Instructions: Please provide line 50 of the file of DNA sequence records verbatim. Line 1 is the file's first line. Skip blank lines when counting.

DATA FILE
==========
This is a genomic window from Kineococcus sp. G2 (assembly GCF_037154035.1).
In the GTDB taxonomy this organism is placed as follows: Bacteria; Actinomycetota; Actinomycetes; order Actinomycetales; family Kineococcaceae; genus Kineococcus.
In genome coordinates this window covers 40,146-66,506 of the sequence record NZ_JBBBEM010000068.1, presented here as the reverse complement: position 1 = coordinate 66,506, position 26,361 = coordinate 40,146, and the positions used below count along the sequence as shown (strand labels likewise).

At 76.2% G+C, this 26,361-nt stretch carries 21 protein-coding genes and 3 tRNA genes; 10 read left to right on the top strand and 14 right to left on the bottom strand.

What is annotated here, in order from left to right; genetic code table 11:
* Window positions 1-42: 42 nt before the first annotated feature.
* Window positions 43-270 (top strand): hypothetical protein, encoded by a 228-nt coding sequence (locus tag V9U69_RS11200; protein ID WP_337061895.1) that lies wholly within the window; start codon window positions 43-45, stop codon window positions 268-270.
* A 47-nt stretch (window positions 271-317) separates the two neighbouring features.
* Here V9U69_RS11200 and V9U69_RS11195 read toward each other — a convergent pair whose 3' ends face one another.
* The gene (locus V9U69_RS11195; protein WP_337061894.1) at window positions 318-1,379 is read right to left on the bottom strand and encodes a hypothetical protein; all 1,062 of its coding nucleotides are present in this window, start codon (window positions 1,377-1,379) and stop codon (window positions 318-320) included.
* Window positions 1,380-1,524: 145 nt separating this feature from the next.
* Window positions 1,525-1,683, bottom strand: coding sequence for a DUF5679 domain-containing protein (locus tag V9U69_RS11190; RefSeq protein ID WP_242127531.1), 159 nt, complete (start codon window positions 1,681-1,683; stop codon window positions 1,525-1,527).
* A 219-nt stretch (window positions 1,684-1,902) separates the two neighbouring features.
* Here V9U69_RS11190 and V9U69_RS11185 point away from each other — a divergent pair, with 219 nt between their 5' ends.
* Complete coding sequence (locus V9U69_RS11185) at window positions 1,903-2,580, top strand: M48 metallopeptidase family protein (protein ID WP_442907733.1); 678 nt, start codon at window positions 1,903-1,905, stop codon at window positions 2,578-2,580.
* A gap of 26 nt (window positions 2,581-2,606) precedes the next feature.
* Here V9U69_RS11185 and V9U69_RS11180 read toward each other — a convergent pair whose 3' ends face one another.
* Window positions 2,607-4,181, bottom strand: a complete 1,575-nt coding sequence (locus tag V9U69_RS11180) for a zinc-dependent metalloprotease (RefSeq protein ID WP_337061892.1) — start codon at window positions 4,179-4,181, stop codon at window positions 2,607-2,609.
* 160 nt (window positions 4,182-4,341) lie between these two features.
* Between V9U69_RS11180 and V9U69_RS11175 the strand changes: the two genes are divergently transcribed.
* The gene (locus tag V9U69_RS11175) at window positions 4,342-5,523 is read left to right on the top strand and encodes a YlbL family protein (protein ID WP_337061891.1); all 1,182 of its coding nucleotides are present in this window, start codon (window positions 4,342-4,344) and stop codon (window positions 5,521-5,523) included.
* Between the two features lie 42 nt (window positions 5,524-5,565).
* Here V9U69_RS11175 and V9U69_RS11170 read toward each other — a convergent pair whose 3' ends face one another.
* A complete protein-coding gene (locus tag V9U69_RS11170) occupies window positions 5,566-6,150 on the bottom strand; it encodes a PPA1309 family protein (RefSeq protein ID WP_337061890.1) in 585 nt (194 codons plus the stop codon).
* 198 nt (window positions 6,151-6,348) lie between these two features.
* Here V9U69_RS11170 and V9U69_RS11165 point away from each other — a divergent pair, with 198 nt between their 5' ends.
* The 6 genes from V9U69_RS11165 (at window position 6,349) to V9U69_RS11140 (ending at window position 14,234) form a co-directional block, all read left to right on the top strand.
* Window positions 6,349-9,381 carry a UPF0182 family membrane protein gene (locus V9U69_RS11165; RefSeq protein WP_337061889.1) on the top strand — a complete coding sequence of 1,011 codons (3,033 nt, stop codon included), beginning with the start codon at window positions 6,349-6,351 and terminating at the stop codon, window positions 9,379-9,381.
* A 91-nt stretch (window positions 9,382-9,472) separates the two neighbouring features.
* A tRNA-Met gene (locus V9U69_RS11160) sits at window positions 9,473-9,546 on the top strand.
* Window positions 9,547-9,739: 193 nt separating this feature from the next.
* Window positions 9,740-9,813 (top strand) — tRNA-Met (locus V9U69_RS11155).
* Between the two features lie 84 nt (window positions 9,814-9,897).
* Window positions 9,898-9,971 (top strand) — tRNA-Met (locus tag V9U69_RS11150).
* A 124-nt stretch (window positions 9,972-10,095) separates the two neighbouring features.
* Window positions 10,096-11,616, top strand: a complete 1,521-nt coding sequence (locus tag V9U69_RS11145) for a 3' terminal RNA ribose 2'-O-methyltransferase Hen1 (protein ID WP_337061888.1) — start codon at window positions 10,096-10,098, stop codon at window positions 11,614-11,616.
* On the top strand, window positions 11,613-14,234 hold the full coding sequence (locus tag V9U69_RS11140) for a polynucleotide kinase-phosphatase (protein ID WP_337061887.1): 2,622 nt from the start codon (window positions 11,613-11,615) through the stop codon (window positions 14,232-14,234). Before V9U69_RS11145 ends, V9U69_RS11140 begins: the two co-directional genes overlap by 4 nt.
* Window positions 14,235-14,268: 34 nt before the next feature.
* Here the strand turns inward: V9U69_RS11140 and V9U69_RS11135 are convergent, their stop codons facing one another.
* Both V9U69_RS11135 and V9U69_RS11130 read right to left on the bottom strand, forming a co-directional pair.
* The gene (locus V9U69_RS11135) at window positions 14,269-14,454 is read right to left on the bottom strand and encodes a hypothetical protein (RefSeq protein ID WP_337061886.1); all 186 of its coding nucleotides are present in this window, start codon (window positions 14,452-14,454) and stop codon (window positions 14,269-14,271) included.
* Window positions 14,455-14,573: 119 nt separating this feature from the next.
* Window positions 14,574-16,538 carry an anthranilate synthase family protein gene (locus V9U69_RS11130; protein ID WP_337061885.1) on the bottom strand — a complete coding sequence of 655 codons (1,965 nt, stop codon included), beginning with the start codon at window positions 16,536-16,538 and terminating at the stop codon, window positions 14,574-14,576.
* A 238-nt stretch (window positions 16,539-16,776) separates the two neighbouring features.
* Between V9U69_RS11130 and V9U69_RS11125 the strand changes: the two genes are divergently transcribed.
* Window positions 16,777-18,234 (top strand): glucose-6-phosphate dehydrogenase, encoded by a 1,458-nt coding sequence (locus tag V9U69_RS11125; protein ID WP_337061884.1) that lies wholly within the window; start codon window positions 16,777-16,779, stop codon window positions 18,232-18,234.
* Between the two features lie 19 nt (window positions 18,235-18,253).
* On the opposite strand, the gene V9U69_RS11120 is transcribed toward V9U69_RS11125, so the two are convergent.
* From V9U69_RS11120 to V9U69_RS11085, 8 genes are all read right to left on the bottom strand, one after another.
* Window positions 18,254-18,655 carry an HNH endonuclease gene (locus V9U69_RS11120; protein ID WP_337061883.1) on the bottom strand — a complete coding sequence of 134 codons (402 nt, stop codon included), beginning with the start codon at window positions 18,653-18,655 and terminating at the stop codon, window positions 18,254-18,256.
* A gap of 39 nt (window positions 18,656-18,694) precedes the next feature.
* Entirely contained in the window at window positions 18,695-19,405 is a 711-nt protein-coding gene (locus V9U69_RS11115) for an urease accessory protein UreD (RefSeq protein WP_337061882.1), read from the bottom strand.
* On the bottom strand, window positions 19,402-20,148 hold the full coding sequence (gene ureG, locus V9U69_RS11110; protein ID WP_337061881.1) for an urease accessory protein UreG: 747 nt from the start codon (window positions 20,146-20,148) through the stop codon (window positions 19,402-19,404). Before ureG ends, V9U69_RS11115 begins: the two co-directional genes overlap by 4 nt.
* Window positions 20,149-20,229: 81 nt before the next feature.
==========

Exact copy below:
* Window positions 18,254-18,655 carry an HNH endonuclease gene (locus V9U69_RS11120; protein ID WP_337061883.1) on the bottom strand — a complete coding sequence of 134 codons (402 nt, stop codon included), beginning with the start codon at window positions 18,653-18,655 and terminating at the stop codon, window positions 18,254-18,256.